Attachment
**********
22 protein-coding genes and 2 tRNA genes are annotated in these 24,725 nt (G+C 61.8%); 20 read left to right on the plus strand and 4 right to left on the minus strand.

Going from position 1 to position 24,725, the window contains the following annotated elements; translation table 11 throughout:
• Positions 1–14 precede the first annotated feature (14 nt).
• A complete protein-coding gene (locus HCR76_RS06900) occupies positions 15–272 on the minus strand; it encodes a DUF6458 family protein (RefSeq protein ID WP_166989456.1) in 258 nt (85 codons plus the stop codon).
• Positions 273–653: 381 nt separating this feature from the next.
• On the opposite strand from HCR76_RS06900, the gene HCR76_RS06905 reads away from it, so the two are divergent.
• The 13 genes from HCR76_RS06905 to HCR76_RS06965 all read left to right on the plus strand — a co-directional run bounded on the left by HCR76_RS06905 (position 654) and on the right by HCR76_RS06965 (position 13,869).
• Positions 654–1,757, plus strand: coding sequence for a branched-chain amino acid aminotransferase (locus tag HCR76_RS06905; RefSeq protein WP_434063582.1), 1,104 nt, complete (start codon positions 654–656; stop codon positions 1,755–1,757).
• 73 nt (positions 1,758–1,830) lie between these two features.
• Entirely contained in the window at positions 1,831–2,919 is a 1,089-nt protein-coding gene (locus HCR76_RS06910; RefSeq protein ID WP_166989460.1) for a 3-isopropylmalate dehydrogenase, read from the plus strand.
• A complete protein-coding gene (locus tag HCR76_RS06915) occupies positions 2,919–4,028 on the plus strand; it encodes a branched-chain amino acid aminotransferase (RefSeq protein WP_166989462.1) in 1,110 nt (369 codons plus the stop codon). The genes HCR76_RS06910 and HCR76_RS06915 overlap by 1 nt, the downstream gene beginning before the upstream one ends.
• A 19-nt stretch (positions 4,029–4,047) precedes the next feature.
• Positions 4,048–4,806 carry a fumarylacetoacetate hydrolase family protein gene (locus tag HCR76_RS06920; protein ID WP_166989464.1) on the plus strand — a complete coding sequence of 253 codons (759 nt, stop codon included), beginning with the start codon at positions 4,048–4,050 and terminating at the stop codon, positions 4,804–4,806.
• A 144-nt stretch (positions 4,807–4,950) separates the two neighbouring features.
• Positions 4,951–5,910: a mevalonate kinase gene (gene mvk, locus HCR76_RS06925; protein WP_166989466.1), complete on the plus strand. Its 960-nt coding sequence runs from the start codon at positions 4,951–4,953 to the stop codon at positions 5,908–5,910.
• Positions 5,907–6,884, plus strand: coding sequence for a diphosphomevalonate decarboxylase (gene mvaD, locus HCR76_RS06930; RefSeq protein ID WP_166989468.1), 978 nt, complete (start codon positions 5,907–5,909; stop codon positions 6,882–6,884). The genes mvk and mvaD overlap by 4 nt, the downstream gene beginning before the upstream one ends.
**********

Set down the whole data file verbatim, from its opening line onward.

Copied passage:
22 protein-coding genes and 2 tRNA genes are annotated in these 24,725 nt (G+C 61.8%); 20 read left to right on the plus strand and 4 right to left on the minus strand.

Going from position 1 to position 24,725, the window contains the following annotated elements; translation table 11 throughout:
• Positions 1–14 precede the first annotated feature (14 nt).
• A complete protein-coding gene (locus HCR76_RS06900) occupies positions 15–272 on the minus strand; it encodes a DUF6458 family protein (RefSeq protein ID WP_166989456.1) in 258 nt (85 codons plus the stop codon).
• Positions 273–653: 381 nt separating this feature from the next.
• On the opposite strand from HCR76_RS06900, the gene HCR76_RS06905 reads away from it, so the two are divergent.
• The 13 genes from HCR76_RS06905 to HCR76_RS06965 all read left to right on the plus strand — a co-directional run bounded on the left by HCR76_RS06905 (position 654) and on the right by HCR76_RS06965 (position 13,869).
• Positions 654–1,757, plus strand: coding sequence for a branched-chain amino acid aminotransferase (locus tag HCR76_RS06905; RefSeq protein WP_434063582.1), 1,104 nt, complete (start codon positions 654–656; stop codon positions 1,755–1,757).
• 73 nt (positions 1,758–1,830) lie between these two features.
• Entirely contained in the window at positions 1,831–2,919 is a 1,089-nt protein-coding gene (locus HCR76_RS06910; RefSeq protein ID WP_166989460.1) for a 3-isopropylmalate dehydrogenase, read from the plus strand.
• A complete protein-coding gene (locus tag HCR76_RS06915) occupies positions 2,919–4,028 on the plus strand; it encodes a branched-chain amino acid aminotransferase (RefSeq protein WP_166989462.1) in 1,110 nt (369 codons plus the stop codon). The genes HCR76_RS06910 and HCR76_RS06915 overlap by 1 nt, the downstream gene beginning before the upstream one ends.
• A 19-nt stretch (positions 4,029–4,047) precedes the next feature.
• Positions 4,048–4,806 carry a fumarylacetoacetate hydrolase family protein gene (locus tag HCR76_RS06920; protein ID WP_166989464.1) on the plus strand — a complete coding sequence of 253 codons (759 nt, stop codon included), beginning with the start codon at positions 4,048–4,050 and terminating at the stop codon, positions 4,804–4,806.
• A 144-nt stretch (positions 4,807–4,950) separates the two neighbouring features.
• Positions 4,951–5,910: a mevalonate kinase gene (gene mvk, locus HCR76_RS06925; protein WP_166989466.1), complete on the plus strand. Its 960-nt coding sequence runs from the start codon at positions 4,951–4,953 to the stop codon at positions 5,908–5,910.
• Positions 5,907–6,884, plus strand: coding sequence for a diphosphomevalonate decarboxylase (gene mvaD, locus HCR76_RS06930; RefSeq protein ID WP_166989468.1), 978 nt, complete (start codon positions 5,907–5,909; stop codon positions 6,882–6,884). The genes mvk and mvaD overlap by 4 nt, the downstream gene beginning before the upstream one ends.